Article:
Achieving equity in public transit planning: A critical assessment of Markham, Ontario's Highway 7 rapid transit corridor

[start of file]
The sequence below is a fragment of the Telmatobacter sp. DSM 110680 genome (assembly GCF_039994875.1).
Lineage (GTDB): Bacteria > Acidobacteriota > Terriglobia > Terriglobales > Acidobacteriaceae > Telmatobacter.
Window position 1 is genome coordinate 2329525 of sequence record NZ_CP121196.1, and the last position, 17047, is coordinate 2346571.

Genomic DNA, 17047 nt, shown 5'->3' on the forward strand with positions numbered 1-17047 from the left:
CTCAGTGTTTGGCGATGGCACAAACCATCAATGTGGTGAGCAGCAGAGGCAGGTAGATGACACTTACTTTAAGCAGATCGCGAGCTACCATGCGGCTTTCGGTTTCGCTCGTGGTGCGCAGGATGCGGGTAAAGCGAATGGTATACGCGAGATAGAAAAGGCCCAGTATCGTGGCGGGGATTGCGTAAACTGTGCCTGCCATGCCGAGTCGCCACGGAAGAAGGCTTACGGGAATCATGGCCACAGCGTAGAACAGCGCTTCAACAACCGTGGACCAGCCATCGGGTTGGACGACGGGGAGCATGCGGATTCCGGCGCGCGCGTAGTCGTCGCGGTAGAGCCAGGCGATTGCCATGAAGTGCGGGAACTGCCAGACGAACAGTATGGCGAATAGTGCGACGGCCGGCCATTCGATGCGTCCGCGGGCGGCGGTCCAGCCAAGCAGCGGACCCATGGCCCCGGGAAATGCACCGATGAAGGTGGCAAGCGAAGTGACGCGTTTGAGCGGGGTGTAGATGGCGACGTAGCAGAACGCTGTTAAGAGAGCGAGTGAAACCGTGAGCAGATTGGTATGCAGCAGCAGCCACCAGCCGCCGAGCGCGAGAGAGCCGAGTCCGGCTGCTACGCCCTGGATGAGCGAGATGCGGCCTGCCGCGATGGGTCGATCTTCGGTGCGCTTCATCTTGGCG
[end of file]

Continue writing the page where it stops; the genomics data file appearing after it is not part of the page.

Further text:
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Contrary to other research that critically assesses transit projects using an equity imperative, the primary intent of this research is not only an empirical assessment of physical barriers which contribute to diminished transit access, but also a critical assessment of the policies used to guide the Highway 7 vivaNext Rapidway and land use development across York Region and Markham. A review of broad policy frameworks, I argue, is necessary to begin addressing issues that transit equity experts continuously raise. My research reviews transit equity and social exclusion literature to provide readers with an understanding of how equity can be defined and why appropriate terminology is important when planning transit infrastructure projects. In forming a critical assessment of the Highway 7 rapid transit corridor, I use a political economy framework to examine the growth imperative used in justifying greater density on Highway 7, and the continually changing nature of governing regimes involving both public and private sector actors. With social vulnerability growing in both Markham and York Region, it becomes increasingly relevant to assess policy in order to determine how planning processes could produce more equitable outcomes. Equity should be a key component in planning public transit however, equitable outcomes will become more difficult to achieve if transit continues to be less of a "public" infrastructure, and more of a "private" responsibility.